The Watches of the Night

Heads up! This post was published about 12 years ago.

Not too long ago, TED.com posted a talk by Jessa Gamble entitled “How to sleep”.  The talk is only 4 minutes long and centers around the human body clock and sleep/waking cycles.  Judging from the comments, it left many viewers intrigued but unsatisfied: How can we get more information about this?  What is she suggesting as a solution?  What are the implications of this for our lives and schedules?

I felt much the same way, but also I found the specific schedule she suggested fascinating… which I’ll explain after the video:

What strikes me about Gamble’s schedule is how similar it seems to the schedule of fixed-hour prayer, especially the practice of rising during “the watches of the night” in order to pray (if you’re not aware of this practice, I highly suggest reading up on the biblical basis and history of fixed-hour prayer; for starters, check out the Judaism & Early Church section of the Wikipedia Canonical Hours article).  Just look over the table below, which shows the Greek Orthodox hours, and compare the highlighted sections to what Gamble said in her talk:

Name of service in GreekName of service in EnglishTime of serviceDescription/purpose
Hesperinos (Ἑσπερινός)VespersAt sunsetThe beginning of the (liturgical) day. Meditating on Christ as the “Light.”
Apodeipnon (Ἀπόδειπνον) lit. “after-supper”ComplineAt bedtimeMeditating on our final falling asleep, i.e. our death.
Mesonyktikon (Μεσονυκτικόν)Midnight OfficeAt midnightPrayed in monasteries in the middle of the night.
Orthros (Ὂρθρος)Matins or OrthrosAt dawnPrayer in the watches before dawn. Praising God at the rising of the sun.
Prōtē Hōra (Πρῶτη Ὣρα)First Hour (Prime)At ~7 AMMeditating on the Creation, Banishment of Adam and Eve from Paradise, the appearance of Christ before Caiaphas.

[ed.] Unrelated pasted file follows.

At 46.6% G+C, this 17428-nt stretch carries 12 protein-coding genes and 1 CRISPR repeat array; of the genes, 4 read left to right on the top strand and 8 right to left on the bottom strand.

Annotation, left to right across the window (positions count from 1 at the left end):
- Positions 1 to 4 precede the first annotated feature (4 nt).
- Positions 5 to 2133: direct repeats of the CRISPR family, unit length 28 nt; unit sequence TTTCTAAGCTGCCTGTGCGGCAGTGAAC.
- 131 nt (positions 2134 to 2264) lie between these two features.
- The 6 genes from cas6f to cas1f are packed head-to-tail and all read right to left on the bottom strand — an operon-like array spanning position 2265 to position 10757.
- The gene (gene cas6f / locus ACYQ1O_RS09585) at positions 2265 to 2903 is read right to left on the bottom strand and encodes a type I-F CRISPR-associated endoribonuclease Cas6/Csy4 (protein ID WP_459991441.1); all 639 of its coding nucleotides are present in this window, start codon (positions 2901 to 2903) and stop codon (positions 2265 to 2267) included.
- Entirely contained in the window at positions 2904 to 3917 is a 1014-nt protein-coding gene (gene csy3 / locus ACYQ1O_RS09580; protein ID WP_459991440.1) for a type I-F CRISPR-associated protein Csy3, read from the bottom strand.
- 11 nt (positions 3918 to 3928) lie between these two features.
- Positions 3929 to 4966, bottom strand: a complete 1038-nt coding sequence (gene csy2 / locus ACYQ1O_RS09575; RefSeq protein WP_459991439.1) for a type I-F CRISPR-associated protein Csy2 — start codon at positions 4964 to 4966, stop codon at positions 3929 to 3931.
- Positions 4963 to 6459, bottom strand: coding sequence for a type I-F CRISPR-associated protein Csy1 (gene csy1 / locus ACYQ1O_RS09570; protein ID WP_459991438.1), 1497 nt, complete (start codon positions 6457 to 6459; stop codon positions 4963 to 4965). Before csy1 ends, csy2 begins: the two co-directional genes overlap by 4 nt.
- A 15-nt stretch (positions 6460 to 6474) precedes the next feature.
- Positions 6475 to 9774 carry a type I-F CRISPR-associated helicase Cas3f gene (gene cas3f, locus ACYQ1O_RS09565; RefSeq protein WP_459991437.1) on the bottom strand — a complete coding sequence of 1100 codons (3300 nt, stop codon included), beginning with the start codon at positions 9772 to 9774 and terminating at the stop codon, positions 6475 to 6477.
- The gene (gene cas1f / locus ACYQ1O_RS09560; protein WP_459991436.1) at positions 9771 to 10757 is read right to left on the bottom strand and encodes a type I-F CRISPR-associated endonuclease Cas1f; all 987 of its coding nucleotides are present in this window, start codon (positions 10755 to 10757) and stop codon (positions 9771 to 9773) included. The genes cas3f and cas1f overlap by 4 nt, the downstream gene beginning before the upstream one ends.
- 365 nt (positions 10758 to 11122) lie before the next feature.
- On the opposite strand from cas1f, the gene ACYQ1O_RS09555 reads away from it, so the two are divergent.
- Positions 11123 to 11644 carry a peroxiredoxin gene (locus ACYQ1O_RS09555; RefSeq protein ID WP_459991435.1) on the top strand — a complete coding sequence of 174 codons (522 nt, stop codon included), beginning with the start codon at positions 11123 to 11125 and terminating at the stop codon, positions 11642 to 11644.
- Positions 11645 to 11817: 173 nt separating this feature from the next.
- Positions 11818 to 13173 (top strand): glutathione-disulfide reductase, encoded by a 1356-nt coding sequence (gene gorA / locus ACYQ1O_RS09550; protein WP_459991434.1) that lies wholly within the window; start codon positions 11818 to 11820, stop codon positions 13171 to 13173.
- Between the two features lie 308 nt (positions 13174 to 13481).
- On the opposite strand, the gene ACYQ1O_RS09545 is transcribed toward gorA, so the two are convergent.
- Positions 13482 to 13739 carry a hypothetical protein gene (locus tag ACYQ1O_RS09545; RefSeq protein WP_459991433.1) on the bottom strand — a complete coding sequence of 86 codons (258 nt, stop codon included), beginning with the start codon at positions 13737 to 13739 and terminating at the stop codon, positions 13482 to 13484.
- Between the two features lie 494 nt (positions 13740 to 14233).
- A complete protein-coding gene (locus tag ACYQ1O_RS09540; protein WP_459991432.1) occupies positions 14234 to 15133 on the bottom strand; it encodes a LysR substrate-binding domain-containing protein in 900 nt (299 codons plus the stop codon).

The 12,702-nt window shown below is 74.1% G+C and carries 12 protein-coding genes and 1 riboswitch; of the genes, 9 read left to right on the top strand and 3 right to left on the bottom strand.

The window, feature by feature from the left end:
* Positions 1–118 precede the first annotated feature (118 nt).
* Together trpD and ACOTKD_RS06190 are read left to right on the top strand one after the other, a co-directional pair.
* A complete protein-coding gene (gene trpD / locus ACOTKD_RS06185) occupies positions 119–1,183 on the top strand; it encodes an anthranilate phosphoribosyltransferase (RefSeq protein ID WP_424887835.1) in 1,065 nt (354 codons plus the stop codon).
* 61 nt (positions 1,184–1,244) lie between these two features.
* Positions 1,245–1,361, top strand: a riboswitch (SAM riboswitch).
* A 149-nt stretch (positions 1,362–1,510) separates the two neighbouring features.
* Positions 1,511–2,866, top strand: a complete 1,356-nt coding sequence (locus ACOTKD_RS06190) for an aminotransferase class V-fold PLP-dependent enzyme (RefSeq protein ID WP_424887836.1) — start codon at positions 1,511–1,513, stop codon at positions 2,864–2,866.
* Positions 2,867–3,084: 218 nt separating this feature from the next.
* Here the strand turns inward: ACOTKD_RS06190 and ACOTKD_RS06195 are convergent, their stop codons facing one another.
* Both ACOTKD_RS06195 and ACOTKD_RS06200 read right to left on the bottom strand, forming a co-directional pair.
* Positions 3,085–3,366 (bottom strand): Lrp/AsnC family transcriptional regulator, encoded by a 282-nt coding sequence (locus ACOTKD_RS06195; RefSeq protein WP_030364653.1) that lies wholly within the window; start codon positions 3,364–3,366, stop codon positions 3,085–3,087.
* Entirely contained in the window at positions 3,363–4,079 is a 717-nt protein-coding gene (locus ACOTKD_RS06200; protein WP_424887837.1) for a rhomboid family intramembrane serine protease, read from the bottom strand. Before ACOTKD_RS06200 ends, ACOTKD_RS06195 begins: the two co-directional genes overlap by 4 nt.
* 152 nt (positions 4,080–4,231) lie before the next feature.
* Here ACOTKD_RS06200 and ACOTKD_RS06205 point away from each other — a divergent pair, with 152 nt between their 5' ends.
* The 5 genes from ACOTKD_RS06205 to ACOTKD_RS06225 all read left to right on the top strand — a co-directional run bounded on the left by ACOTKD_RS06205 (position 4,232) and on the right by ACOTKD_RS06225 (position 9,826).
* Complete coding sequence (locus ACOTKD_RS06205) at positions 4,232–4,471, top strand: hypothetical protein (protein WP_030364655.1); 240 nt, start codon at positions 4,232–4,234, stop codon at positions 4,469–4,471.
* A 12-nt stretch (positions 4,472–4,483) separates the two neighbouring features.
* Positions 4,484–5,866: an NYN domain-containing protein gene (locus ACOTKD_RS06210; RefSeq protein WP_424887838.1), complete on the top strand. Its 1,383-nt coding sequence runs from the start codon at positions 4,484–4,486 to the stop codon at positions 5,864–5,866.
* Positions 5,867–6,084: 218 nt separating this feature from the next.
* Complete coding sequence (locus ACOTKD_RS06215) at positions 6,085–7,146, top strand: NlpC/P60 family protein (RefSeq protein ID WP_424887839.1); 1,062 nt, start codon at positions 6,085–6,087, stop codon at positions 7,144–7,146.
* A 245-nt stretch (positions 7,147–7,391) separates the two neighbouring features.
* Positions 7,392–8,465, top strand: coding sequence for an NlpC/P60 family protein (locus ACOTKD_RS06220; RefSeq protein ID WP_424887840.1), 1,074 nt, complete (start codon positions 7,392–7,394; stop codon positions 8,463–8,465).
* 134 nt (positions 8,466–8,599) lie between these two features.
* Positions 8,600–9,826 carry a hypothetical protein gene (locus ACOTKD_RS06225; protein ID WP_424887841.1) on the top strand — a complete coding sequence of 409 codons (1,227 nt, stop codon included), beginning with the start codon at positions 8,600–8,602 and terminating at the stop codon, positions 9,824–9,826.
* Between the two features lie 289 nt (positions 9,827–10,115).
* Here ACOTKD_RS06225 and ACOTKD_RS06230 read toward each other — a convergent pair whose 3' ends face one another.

Tritē Hōra (Τρίτη Ὣρα)Third Hour (Terce)At ~9 AMMeditating on the descent of the Holy Spirit at Pentecost, which happened at this hour.
Hektē Hōra (Ἓκτη Ὣρα)Sixth Hour (Sext)At noonMeditating on Christ’s crucifixion, which happened at this hour
Ennatē Hōra (Ἐννάτη Ὣρα)Ninth Hour (None) *At ~3 PMMeditating on the death of Christ, which happened at this hour.

When I first heard about the practice of waking up in the middle of the night to pray, I thought, How in the world did monks do that? I’d be completely exhausted. It sounds kind of weird/ascetic/unhealthy. And then I watched that video. What if this practice actually far better matches our natural sleep patterns than our modern schedules do?  I also found surprising the language Gamble employed when she describe the clarity people experienced upon waking.  During the day our minds are pulled so many directions that undistracted prayer is extraordinarily difficult.  What if this moment of clarity were experienced during prayer and silent listening?  Could we finally pay attention to the “still, small voice” of God’s Spirit?

2 thoughts on “The Watches of the Night

  1. So have you tried it, or do you know anyone who has?

    I found this very interesting in light of the interrupted sleeping habits of infancy (and hence parents) that I’ve experienced in the last year and a half. Perhaps the waking in the middle of the night is more natural than most new parents would like to admit, and our problem is just that we don’t go to bed at 8pm like we expect the little ones to.

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